MACHINE GUN PREACHER
THE true story of a drug-dealing criminal who is moved to help kidnapped children in war-ravaged Sudan, Machine Gun Preacher has explosions, sermons, and Gerard Butler in the lead role of Sam Childers. The real-life Childers found God in 1992 after years of violent crime and travelled to Sudan on a Christian charity trip. Met with scenes of unspeakable horror, he vowed to help and, after his memoirs were published in 2009, writer Jason Keller thought to turn his plight into a movie. With director Marc Foster (Monster’s Ball, The Kite Runner) at the helm, what could go wrong?
Well, quite a lot. Keller’s script gives Butler nothing to work with except stereotype. At the start, “bad” Childers has sex in cars, yells obscenities at his wife, shoots up in the toilet and wears leather. After getting baptised, “good” Childers sports lighter clothes, works in construction, reads his daughter bedtime stories and gets kicks from building churches. This is only in the first twenty minutes, and it’s not exactly subtle.
While on a Christian outreach programme, the horrors suffered by children at the hands of the Lord’s Rebel Army (LRA) – training them as soldiers as early as ten-years-old, are suitably shocking and Childers’ desire to help is understandable. What’s not understandable is the clunky script. The fact that the events on screen feel ridiculous and unbelievable says an awful lot. Key plot points are reduced to throwaway lines. Characters pop up merely to spout expositions and then leave. A complex political situation is reduced to a few references about Joseph Koney (leader of the LRA) and some men in vans shooting at kids while Butler heroically saves them. Crucially, it’s impossible to care about Childers himself. He’s a cartoon with no clear motivation or solid personality aside from loving God and feeling bad for taking all those drugs.
With a better script, and less heavy-handed approach, maybe this could have worked. As it stands, Machine
Gun Preacher is clichéd, confused and lacking in heart.
SNOW FLOWER AND the SECRET FAN
Wendi Murdoch, Rupert’s wife, produces her first motion picture – an adaptation of Lisa See’s best-seller Snow Flower and The Secret Fan. The tale of two female friends in 19th century China bound by Laotung – a secret contract of loyalty between female friends – is indeed powerful, unlike director Wayne Wang’s (The Joy Luck Club) cringingly sentimental version. The film, prehaps unsurprisingly, is released by Murdoch-owned Fox Searchlight.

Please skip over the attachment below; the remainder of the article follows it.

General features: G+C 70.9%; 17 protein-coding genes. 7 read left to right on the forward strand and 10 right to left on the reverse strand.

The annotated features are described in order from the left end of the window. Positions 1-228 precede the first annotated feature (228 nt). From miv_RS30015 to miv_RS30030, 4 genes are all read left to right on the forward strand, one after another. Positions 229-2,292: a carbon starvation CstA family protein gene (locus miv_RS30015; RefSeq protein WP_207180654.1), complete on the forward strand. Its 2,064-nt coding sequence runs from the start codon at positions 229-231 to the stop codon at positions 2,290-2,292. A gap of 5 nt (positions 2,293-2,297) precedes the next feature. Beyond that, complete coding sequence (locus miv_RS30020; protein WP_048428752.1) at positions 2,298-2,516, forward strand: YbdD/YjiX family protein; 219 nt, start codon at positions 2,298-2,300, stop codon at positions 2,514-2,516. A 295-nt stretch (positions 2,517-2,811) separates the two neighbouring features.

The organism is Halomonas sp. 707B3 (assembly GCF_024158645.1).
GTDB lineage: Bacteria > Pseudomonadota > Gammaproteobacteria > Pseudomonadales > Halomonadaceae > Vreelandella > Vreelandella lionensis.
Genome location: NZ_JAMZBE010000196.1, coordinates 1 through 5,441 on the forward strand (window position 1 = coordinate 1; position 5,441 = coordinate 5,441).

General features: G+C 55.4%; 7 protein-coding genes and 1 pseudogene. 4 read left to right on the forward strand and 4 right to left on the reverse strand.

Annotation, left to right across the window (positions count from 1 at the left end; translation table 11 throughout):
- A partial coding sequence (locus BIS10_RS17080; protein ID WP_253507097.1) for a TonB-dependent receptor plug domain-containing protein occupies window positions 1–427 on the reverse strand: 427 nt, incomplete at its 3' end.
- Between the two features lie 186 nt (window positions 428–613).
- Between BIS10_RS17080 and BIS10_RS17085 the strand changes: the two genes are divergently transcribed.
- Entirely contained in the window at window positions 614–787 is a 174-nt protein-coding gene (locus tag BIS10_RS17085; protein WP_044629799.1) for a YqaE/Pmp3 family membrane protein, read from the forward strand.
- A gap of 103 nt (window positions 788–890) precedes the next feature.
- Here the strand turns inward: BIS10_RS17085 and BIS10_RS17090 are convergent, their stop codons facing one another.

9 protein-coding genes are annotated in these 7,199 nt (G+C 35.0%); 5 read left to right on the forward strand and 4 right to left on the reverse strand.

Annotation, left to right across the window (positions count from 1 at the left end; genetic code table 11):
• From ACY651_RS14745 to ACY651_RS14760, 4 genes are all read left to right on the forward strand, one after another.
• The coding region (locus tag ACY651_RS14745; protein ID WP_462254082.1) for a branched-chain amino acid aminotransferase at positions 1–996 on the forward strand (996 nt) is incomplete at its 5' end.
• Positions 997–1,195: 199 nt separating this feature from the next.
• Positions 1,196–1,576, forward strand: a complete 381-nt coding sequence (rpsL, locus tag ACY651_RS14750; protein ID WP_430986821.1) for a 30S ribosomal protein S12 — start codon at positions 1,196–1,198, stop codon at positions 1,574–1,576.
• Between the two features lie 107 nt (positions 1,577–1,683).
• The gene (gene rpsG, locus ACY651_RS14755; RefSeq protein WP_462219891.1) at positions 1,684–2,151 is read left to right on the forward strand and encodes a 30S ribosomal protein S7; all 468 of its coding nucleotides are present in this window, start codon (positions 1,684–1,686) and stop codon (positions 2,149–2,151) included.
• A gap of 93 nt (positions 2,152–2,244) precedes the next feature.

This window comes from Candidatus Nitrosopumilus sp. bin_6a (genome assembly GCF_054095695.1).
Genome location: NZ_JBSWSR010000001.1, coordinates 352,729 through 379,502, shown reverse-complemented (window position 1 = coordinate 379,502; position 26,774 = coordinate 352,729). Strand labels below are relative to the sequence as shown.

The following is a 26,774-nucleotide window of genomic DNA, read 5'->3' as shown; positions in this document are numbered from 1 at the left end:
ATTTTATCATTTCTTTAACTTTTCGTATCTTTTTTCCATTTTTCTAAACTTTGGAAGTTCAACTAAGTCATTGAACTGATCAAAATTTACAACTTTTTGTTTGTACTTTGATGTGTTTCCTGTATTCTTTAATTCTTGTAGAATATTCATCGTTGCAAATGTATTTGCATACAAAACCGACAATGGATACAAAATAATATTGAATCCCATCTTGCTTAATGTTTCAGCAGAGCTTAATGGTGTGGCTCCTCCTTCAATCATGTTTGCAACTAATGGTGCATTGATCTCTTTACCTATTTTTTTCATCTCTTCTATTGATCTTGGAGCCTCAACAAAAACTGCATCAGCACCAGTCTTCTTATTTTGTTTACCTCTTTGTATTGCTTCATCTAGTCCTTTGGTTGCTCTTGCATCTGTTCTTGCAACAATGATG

Wang focusses on the descendants of penniless Snowflower (Gianna Jun) and wealthy Lily (Li Bing Bing), living in modern day Shanghai. Career woman Nina is told her free--spirited best friend Sophia is lying in a coma, and has written the story of their ancestors. Unsurprisingly, there are parallels between past and present.
As the stories play out, set to a grating soundtrack and increasingly clichéd, stilted script, Jun and Bing Bing can do little but stare, look sad or gaze adoringly at each other. It feels, uncomfortably, made-for-TV.
The staff at luxury apartment block The Tower – overseen by manager Josh Kovacs (Ben Stiller) – put their pensions in the hands of a corrupt investment banker to suddenly find him arrested and all their money gone. Thanks to an outburst, Kovacs, his concierge (Casey Affleck), the bellboy (Michael Pena) also get fired.
When an FBI agent (Tea Leoni) conveniently lets slip that the banker may have £20m hidden in his apartment, Kovacs decides to organise a heist. It’s straightforward fare, with Horrible Bosses director Brett Ratner squeezing out as much humour as possible from an averagely funny script.
Stiller coasts through, Affleck is diverting, Pena tries hard despite an array of tired “jokes”, but everything is very unchallenging. Eddie Murphy, as fast-talking criminal Slide, is entertaining but overall it’s a little flat and overambitious.
They may clamber up elevator shafts and hang off skyscrapers but it’s not quite funny enough, not quite energetic enough to sustain the 104 minute running time.